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good citizen. I earnestly beg the city council and mayor for an appropriation to build more schoolhouses or rent such adequate quarters as is necessary to accommodate the children, and also for the restoration of the eighth grade in colored schools."



The South is gleeful over the disfranchisement of Negroes in the Republican party. The Augusta Chronicle says: "It is not necessary to point out that reduction of southern representation in a Republican nominating convention means reduction of the Negro representation. Whatever the Republican party officials may say, this representation reduction, at this time, will appear as a sop to the Roosevelt Republicans. Roosevelt Republicans coddle the Negro in the North and slap him in the face in the South.

"To deliver this sop, the Republican party is punishing the southern Negro in a way the Southern Negro will feel his punishment-punishing him for his steadfastness. For, say what you will of the southern Negro delegate to the average Republican convention, but for the allegiance of the southern Negro to home instructions at Chicago in 1912- at a time when money by the thousands was flaunted in his face by Roosevelt advocates- there would be precious little Republican party to-day."

Many persons, colored and white, have wondered what Bishop Alexander Walters thought of President Wilson, whom he, as one of the leaders of the colored Democrats helped to elect. In the recent letter to the New York World the Bishop says:

"More than a half-million Negroes are voting to-day, and they too must certainly be a factor in the defeat of the Democratic party this year, for nearly all of them voted the Republican ticket.

"In the election of 1912 the Negroes gave the largest vote ever given by them to the Democratic party and helped to elect the national ticket. They were assured by Mr. Wilson before election that in the event of his election he would give to the black man not 'meagre but absolute justice.' The Negro took him at his word, rejoicing that it was the first time since emancipation that a Democratic nominee had made so fair a promise."

After showing President Wilson's failure to keep is word, Bishop Walters adds: 

"Is it not time that our Democratic friends be awakened to the fact that the black man is a factor in American politics?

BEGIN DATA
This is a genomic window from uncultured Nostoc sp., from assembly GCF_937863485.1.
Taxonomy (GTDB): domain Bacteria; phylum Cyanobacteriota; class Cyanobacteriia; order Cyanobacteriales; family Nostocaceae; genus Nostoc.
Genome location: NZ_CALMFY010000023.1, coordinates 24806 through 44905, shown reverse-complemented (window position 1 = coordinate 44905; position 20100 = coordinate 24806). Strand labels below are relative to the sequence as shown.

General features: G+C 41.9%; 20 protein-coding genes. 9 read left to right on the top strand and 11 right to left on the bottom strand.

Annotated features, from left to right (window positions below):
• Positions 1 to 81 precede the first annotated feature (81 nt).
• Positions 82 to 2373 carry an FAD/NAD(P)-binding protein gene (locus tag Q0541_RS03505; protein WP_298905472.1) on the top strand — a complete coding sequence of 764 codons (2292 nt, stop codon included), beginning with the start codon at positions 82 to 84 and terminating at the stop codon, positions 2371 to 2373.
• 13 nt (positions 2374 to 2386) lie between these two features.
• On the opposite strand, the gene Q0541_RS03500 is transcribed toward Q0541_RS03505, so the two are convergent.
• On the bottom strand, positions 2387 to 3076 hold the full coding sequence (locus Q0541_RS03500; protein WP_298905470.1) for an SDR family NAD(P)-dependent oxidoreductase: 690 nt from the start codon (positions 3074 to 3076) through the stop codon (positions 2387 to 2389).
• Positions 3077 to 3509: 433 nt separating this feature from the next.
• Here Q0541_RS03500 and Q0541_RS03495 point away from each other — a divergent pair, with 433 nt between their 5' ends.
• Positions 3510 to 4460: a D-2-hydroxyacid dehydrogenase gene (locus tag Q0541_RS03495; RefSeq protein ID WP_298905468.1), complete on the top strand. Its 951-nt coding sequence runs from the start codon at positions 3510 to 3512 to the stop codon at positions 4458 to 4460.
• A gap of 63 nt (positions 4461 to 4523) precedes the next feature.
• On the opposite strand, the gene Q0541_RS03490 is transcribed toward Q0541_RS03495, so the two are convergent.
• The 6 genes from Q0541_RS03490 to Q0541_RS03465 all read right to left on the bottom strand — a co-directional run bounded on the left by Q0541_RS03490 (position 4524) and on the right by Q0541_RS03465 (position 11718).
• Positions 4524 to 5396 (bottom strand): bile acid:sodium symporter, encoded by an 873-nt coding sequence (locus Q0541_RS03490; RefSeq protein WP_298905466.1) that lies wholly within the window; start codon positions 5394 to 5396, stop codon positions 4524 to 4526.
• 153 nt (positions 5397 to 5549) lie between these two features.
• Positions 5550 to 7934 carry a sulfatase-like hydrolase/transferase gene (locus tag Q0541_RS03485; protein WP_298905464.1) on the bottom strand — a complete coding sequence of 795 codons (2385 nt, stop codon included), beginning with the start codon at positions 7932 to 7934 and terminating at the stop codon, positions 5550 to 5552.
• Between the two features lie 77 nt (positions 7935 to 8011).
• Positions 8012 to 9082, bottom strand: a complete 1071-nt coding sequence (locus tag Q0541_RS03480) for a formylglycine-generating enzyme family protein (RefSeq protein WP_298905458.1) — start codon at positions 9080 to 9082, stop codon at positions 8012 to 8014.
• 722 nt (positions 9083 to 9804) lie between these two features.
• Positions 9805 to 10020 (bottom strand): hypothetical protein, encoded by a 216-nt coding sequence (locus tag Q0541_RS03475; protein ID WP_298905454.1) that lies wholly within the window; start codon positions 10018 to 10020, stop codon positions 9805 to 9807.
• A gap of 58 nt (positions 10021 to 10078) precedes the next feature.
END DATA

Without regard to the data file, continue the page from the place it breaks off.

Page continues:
"There are ten or twelve millions of colored people in this country, and not once in two years has the President of this great Republic called in a committee of this vast host without representation in Congress to consult with them concerning their welfare.

"Another thing which has caused us to be discredited in the eyes of the world is that out of this ten million colored citizens not one is invited to a social function at the White House, and in this said to be greatest democracy in the world! No wonder that America throughout the world the world is branded as a nation of hypocrites."



The Nation says on one of the questions before the Supreme Court:

"Such laws as the Oklahoma 'grandfather-clause' law are not numerous, having existed only in North Carolina, Louisiana, Georgia, and Oklahoma; while that in Louisiana expired by self-limitation in 1899, and that in North Carolina in 1908. The clause in the State of Georgia will similarly expire on the first of January, 1915, and in Oklahoma alone has it been made permanent. There is therefore special reason, in spite of the small Negro population, for contesting the indefensible distinction it makes. Like the others, it would permit literate and property-holding Negroes and whites to vote alike, but while it excluded illiterate or propertyless Negroes- and only the justice of election officers would prevent the classification of almost all colored applicants under these heads- it would permit the registration of any illiterate or propertyless white whose father or grandfather  had been a voter in 1866. Such laws are deeply objectionable in themselves, and in the lesson they give the population in racial discrimination in other matters; while they add new difficulties to the whole task of giving the Negro an adequate civic education."

There is evidence, however, that the Supreme Court will continue to dodge the Negro problem. In July, 1913, a Negro, Carl